Oil is another serious consideration. Although rich in natural resources, South Sudan is dependent on its former enemy for the facilities to refine and export the oil it produces – a situation that Pal worries his country could be ‘held hostage over’.
But infrastructure is just one of many issues facing the world’s newest country. With no demographic information beyond the data gathered during the 2008 census – in which Pal says neither he and his family, nor five of the staff in his 10-strong office were counted – it’s almost impossible to calculate the scale of work that needs to be done.
Communication is a problem too. Keen to differentiate itself from North Sudan, where Arabic is the mother tongue, South Sudan has drawn on its colonial past and made English its official language. But, as Pal discovered when he travelled the country training politicians, civil servants and members of the public about democracy, English is by no means universal in this land of some 300 tribal languages and dialects.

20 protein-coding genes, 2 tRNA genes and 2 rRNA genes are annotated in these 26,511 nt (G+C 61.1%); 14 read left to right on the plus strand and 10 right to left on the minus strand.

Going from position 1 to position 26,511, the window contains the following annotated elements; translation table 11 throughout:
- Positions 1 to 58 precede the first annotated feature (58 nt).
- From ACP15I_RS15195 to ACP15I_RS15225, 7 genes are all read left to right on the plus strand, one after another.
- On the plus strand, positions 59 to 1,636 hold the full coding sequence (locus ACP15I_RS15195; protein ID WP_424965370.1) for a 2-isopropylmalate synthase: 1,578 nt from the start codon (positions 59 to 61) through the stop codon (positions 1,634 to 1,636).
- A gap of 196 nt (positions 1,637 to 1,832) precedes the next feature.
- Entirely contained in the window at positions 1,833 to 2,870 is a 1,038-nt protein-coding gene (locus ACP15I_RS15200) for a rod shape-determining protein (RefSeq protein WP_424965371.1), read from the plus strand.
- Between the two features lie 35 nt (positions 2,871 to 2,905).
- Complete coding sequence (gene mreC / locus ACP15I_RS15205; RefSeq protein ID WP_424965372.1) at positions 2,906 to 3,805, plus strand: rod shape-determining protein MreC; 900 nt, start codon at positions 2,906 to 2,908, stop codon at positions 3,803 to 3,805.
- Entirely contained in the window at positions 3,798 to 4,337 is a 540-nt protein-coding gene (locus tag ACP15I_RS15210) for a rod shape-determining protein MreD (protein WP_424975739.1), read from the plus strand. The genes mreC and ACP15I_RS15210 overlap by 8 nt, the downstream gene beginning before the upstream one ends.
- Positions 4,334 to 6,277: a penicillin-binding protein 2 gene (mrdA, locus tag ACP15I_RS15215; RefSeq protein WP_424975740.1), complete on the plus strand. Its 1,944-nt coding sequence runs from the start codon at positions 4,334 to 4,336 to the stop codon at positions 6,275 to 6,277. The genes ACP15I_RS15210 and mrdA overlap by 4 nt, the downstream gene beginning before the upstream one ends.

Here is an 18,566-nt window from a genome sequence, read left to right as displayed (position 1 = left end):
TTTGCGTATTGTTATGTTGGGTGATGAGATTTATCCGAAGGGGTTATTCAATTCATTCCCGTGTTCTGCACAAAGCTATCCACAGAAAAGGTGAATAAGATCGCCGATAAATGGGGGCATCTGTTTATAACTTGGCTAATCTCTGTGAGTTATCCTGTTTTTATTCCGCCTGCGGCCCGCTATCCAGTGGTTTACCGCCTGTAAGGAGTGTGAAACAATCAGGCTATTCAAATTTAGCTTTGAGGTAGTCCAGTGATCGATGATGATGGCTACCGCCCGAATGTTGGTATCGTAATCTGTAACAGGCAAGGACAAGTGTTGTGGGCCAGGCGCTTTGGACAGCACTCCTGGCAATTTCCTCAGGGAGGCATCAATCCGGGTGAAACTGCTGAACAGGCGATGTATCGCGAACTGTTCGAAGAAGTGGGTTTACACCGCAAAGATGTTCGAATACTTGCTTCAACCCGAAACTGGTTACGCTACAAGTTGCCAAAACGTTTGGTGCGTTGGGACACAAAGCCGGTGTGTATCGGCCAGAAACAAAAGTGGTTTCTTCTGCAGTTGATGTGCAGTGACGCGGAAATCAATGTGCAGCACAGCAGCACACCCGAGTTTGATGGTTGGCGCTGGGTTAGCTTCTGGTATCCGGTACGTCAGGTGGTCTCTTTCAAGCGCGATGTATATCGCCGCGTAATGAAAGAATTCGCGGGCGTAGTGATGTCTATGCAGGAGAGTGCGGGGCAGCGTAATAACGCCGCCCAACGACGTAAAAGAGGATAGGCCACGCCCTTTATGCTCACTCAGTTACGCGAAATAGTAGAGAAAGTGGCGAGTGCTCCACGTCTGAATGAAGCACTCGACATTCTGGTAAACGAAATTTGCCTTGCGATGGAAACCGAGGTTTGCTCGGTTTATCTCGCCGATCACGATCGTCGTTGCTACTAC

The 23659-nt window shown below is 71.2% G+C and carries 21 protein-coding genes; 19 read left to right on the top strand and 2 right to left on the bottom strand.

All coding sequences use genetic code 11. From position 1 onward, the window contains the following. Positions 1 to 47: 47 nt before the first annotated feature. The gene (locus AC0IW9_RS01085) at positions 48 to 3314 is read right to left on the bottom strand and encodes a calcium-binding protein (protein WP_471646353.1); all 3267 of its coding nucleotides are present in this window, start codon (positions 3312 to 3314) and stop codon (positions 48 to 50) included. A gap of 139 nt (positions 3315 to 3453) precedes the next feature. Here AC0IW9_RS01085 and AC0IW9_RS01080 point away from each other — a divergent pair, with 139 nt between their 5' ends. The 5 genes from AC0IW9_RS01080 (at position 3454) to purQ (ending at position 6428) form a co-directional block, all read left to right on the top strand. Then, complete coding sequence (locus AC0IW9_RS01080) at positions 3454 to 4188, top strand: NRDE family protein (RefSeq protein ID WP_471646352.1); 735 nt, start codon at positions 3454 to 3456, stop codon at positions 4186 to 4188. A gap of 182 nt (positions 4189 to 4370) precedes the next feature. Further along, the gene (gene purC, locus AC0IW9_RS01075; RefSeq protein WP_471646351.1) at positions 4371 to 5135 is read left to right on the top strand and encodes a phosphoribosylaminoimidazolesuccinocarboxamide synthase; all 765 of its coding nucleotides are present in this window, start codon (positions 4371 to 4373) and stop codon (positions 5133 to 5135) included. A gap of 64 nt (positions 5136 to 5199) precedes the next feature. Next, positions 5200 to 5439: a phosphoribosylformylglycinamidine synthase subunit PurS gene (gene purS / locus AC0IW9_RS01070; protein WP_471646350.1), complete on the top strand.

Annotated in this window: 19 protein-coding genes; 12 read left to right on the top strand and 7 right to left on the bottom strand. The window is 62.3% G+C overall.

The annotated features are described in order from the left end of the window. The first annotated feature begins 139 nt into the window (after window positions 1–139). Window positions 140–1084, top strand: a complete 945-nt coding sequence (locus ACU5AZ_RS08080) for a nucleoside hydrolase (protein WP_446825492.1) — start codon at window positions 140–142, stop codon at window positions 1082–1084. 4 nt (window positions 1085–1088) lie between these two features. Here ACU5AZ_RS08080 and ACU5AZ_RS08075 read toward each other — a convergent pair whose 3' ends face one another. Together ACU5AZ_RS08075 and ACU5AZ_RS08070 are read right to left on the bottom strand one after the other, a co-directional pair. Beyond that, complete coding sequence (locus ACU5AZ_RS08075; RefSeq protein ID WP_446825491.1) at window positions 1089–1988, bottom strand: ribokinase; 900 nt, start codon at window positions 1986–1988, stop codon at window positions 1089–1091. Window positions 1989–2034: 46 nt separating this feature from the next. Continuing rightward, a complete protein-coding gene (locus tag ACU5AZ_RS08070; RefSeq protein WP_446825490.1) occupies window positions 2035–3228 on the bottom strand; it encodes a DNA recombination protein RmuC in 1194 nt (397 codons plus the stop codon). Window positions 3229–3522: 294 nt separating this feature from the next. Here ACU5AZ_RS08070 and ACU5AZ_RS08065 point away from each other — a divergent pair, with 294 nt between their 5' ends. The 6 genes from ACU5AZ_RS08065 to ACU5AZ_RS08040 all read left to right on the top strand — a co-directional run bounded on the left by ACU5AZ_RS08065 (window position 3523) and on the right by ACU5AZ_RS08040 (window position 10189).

‘Even in many legislative assemblies the majority of members of parliament only speak Arabic. If it’s like that for MPs, what is it like for normal people?’
Travelling the country-to-be threw up more troubling discoveries, too. ‘I was shocked to discover [that although] some of the states I went to received 2 per cent of oil revenue, they had paid civil servants no salaries for one full year,’ he says. ‘But strangely, MPs received their monthly salaries without fail. [People told me] the leaders put the revenue in their personal accounts and treated it as their own money.’